Once the first South Dakota School for the Blind, Buffalo Ridge Resort, in Gary, South Dakota, was a collection of nine buildings on 37 acres. For more than 60 years it served as the state’s educational facility for blind children, with an emphasis on individual developement, rather than a group developement. In 1895, after Gary lost their status as the county seat, citizens offered the Deuel County Courthouse Building to the state of South Dakota, to be used as a school for the blind. Because the original building was unsuitable for a school, the citizens of Gary raised to money to build a two-story brick structure (1899-1900). The school opened in 1900, making it the 42nd School for the Blind in the nation.
The average enrollment at the school was 55 to 60 students per year. From the beginning, the course of instruction offered at the school followed closely with what was taught in public schools across the state. In addition to the regular curriculum, braille, gym, industrial work, piano-tuning, broom-making, chair-caning, upholstery, and domestic science, were also taught.
The school was self-supporting with its own dairy and beef cattle, hogs, chickens, and gardens. The garden produce was stored in the root cellar, which remains today as the wine cellar for the Rock Room Bar and Grill. The beautiful neoclassical and classical-revival designed complex included classrooms, administration offices, dormitories, a barn, a boiler building, a playground, a unique water fountain in an old flower garden, a gymnasium, and an auditorium with a stage.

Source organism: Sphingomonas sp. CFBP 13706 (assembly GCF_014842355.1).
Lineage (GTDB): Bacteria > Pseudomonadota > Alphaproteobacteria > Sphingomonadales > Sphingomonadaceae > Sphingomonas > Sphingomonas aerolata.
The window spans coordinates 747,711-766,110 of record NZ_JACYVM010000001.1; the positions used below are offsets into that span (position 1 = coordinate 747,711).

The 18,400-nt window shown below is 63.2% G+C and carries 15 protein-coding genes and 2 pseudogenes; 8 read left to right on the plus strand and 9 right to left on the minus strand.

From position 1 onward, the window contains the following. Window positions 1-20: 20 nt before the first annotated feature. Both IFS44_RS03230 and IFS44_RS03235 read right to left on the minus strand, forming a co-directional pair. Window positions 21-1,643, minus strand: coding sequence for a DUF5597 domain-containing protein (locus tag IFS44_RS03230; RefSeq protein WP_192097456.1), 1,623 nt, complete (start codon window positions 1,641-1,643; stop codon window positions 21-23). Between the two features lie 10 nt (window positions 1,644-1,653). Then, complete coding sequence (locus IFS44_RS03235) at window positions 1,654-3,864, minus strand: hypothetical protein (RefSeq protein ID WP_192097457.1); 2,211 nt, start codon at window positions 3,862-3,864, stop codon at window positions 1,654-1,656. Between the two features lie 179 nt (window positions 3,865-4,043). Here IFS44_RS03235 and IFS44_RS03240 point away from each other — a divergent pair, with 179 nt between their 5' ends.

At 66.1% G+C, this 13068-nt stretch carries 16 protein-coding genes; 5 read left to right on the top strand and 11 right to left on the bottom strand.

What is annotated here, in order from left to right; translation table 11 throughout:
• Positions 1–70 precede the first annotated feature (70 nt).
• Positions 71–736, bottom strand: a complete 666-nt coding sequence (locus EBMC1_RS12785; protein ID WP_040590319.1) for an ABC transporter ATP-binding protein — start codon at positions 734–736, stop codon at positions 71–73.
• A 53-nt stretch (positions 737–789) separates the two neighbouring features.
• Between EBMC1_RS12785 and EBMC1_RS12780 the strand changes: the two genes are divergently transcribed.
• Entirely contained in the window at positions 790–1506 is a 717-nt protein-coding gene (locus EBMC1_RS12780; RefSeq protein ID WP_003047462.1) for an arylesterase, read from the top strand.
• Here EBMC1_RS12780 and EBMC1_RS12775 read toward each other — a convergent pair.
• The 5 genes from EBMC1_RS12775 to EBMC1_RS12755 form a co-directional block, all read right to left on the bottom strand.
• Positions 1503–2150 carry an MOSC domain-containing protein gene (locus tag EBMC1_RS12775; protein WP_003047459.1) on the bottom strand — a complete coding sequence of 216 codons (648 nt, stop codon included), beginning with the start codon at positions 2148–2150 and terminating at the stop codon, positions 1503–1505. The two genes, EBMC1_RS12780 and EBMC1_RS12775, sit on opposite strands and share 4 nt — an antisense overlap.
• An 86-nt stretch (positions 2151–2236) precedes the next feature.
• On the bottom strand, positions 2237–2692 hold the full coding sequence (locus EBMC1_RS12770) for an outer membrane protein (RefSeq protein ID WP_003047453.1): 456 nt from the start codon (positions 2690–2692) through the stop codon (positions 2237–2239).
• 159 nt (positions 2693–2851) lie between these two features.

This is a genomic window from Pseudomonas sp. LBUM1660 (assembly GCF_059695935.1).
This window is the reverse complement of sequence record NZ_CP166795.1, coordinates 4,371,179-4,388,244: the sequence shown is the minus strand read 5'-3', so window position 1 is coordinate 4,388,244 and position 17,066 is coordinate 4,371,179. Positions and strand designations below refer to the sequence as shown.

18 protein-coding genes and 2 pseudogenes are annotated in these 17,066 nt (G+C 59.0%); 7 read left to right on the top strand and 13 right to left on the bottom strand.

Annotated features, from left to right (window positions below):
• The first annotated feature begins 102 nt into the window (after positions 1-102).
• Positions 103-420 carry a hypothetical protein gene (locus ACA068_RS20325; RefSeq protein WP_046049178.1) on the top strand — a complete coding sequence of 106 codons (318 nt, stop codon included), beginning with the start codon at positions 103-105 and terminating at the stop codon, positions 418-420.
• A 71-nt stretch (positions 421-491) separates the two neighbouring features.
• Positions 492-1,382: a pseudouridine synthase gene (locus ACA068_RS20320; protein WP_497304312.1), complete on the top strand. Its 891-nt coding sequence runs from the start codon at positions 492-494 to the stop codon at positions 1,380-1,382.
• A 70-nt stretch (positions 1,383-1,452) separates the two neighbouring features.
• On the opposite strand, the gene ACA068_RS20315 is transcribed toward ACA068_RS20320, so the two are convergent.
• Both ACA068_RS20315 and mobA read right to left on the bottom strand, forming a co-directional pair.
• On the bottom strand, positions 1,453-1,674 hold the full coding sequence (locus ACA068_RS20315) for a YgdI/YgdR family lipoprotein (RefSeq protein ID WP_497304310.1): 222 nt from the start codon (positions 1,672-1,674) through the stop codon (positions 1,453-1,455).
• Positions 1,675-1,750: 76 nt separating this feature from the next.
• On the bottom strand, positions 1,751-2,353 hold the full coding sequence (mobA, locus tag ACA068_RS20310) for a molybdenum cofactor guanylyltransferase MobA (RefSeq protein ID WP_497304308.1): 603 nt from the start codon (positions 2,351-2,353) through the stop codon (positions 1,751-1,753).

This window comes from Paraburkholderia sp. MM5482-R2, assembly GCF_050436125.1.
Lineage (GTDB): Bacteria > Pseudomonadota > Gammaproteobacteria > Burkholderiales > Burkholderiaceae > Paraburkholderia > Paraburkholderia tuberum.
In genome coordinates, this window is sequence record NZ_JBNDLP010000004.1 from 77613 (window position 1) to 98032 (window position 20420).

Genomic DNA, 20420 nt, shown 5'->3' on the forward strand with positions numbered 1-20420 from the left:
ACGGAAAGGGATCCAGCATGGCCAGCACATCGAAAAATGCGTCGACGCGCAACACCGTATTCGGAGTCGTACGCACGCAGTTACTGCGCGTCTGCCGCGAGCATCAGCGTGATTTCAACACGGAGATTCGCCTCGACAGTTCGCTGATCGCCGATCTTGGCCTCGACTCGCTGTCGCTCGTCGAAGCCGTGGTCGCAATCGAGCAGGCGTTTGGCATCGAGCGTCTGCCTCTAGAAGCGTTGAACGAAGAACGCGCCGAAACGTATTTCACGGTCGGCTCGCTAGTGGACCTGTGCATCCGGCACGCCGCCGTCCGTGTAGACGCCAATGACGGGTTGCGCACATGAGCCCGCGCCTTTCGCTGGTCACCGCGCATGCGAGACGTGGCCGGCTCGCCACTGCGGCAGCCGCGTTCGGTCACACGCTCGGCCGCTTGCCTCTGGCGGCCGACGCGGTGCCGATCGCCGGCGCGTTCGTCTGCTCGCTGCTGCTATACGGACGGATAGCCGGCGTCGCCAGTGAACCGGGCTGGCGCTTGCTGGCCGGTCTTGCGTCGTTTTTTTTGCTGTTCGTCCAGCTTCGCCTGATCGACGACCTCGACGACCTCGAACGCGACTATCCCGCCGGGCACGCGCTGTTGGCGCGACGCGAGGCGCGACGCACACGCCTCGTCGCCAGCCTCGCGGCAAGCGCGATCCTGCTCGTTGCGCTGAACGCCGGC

The students were a big part of the community of Gary. People would often give them rides to church, uptown to shop, and to other places in the area. In addition, students were often invited into homes to join in Sunday dinners. Folks would travel from far and wide to enjoy musical concerts and operettas performed by the students. The school’s outstanding music department influenced the public school music program, which resulted in numerous awards for both schools. The upper level of the Barn was where the first sanctioned high school wrestling match took place in South Dakota. In addition to wrestling, students took part in boxing and basketball, as well as rolleskating, in the auditorium.